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HOUSE BUDGET–House Passes PAYGO Legislation Championed by Spratt–Audio Attached

July 22, 2009

Wednesday, July 22, 2009 – For Immediate Release
Contact: Chuck Fant, 202-226-2651

House Passes PAYGO Legislation Championed by Spratt
(Attached: Audio clip from Rep. Spratt’s floor statement today)

WASHINGTON – The U.S. House of Representatives today passed by a bipartisan vote of 265-166 legislation championed by House Budget Committee Chairman John Spratt (D-SC) to strengthen fiscal discipline by making the “pay-as-you-go” (PAYGO) principle statutory.

“Statutory PAYGO works because it reins in new entitlement spending and new tax cuts,” said Spratt. “Both tend to be long lasting – easy to pass, hard to repeal. By insisting on offsets and deficit neutrality, PAYGO buffers the bottom-line. Its terms are complex, but at its core, it is a common-sense rule that everyone can understand: when you are in a hole, stop digging.”

PAYGO requires that new legislation affecting mandatory spending or tax revenue be “budget neutral,” or not increase the deficit. The new statutory PAYGO rule would be enforced through sequestration – automatic, across-the-board spending cuts.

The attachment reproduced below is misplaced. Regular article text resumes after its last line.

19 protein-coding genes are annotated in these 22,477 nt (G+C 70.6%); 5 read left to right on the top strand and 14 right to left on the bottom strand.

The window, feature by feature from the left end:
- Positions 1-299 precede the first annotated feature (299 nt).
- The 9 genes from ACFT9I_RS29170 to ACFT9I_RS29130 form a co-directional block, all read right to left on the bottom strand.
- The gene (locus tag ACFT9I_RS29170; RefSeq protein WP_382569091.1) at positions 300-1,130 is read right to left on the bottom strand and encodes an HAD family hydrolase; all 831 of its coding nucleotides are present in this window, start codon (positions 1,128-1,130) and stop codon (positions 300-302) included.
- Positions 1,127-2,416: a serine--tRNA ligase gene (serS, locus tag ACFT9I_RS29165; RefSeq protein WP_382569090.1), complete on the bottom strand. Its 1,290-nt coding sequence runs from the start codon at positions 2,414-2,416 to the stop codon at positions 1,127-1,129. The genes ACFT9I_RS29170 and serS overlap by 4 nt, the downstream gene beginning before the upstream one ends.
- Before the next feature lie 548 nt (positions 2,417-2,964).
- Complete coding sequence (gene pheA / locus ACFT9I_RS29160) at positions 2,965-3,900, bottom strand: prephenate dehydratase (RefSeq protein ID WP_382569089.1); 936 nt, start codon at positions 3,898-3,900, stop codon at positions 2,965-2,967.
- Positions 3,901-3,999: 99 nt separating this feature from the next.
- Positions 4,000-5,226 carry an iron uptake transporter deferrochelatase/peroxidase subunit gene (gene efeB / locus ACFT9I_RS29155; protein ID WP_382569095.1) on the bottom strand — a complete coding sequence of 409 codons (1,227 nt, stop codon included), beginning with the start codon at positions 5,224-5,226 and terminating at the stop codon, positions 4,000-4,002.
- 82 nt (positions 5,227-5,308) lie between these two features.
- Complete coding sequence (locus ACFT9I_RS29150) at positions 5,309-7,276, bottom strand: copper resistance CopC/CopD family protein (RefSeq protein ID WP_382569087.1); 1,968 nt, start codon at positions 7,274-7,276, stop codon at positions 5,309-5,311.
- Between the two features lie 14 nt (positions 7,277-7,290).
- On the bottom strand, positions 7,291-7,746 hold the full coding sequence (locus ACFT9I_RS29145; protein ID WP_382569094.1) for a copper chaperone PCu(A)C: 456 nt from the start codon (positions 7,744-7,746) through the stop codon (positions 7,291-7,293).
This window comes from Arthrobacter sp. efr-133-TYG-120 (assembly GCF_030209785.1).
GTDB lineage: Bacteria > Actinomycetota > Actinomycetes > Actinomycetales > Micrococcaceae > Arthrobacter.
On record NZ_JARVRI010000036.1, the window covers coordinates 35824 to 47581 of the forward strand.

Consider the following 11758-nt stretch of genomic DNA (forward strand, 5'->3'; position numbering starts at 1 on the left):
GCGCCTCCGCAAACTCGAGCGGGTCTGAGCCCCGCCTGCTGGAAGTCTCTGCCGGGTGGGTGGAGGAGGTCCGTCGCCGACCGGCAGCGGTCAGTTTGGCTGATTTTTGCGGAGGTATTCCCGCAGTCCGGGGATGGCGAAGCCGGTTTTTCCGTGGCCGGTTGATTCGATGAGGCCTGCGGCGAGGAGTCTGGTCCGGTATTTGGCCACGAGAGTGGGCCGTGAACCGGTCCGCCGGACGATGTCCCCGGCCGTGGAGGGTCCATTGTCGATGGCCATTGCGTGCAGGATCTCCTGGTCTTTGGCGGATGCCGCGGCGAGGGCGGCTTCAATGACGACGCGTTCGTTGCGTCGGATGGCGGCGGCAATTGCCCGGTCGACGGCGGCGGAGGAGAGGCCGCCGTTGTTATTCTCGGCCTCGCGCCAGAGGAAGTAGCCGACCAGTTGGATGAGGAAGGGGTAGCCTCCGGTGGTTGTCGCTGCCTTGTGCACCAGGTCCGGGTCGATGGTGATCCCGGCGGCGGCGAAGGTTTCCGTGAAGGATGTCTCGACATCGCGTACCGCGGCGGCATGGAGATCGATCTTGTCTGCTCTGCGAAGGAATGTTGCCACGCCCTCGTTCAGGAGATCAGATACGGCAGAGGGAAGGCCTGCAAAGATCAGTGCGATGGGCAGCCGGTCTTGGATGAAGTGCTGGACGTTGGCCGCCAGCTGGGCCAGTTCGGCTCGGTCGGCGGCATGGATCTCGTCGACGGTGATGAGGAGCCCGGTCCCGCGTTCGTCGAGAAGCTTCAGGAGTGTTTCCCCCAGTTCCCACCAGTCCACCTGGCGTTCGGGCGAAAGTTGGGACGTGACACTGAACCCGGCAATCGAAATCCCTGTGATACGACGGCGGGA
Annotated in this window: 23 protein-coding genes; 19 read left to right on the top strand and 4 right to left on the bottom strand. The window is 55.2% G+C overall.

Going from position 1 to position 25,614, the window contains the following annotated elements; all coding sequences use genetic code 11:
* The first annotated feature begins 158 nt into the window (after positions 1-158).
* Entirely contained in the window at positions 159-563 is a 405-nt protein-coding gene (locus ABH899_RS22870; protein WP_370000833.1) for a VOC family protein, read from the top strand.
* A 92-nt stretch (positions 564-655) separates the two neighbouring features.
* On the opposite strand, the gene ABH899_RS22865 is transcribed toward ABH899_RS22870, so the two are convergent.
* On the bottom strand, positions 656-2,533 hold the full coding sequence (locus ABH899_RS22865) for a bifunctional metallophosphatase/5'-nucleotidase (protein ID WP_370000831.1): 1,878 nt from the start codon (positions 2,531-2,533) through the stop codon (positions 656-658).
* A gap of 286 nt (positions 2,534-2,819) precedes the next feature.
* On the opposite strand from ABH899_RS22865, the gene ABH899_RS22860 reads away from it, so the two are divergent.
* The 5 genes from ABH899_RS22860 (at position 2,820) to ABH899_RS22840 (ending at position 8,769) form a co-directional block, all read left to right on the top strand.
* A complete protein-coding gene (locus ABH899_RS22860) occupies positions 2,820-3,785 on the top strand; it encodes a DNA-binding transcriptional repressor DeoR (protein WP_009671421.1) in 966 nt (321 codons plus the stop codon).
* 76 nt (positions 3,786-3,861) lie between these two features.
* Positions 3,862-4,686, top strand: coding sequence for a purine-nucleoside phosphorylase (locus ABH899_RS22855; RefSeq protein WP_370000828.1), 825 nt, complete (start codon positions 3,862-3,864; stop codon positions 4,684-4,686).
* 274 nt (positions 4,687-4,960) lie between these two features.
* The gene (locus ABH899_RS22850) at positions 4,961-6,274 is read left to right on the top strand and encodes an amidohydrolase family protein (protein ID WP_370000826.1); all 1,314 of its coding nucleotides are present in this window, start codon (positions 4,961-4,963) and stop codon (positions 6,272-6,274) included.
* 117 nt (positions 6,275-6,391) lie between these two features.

The bill requires the Office of Management and Budget (OMB) to maintain a PAYGO ledger and to determine at the end of each year whether a sequestration would be needed. If the total impact of new mandatory spending and revenue legislation results in a net cost over either a five- or 10-year time frame, then the President would order an across-the-board cut of certain mandatory programs. Expected extensions of certain current policies scheduled to expire – such as middle-income tax cuts, estate tax relief, Alternative Minimum Tax (AMT) relief, and measures to prevent cuts in Medicare payments to doctors – do not trigger sequestration.

Statutory PAYGO was first put in place with bipartisan support by the Budget Enforcement Act of 1990, and was renewed on a bipartisan basis in 1997. The statute expired in 2002 and was not reauthorized by the Republican majority in Congress.

“Without PAYGO, the budget plunged from a surplus of $236 billion in the year 2000 to a deficit of $413 billion in the year 2004,” said Spratt.

In 2007, Democrats regained the majority in Congress and established PAYGO rules in the House and Senate. The bill passed by the House today makes PAYGO statutory, and serves as a complement to the existing PAYGO rules Democrats established in 2007.

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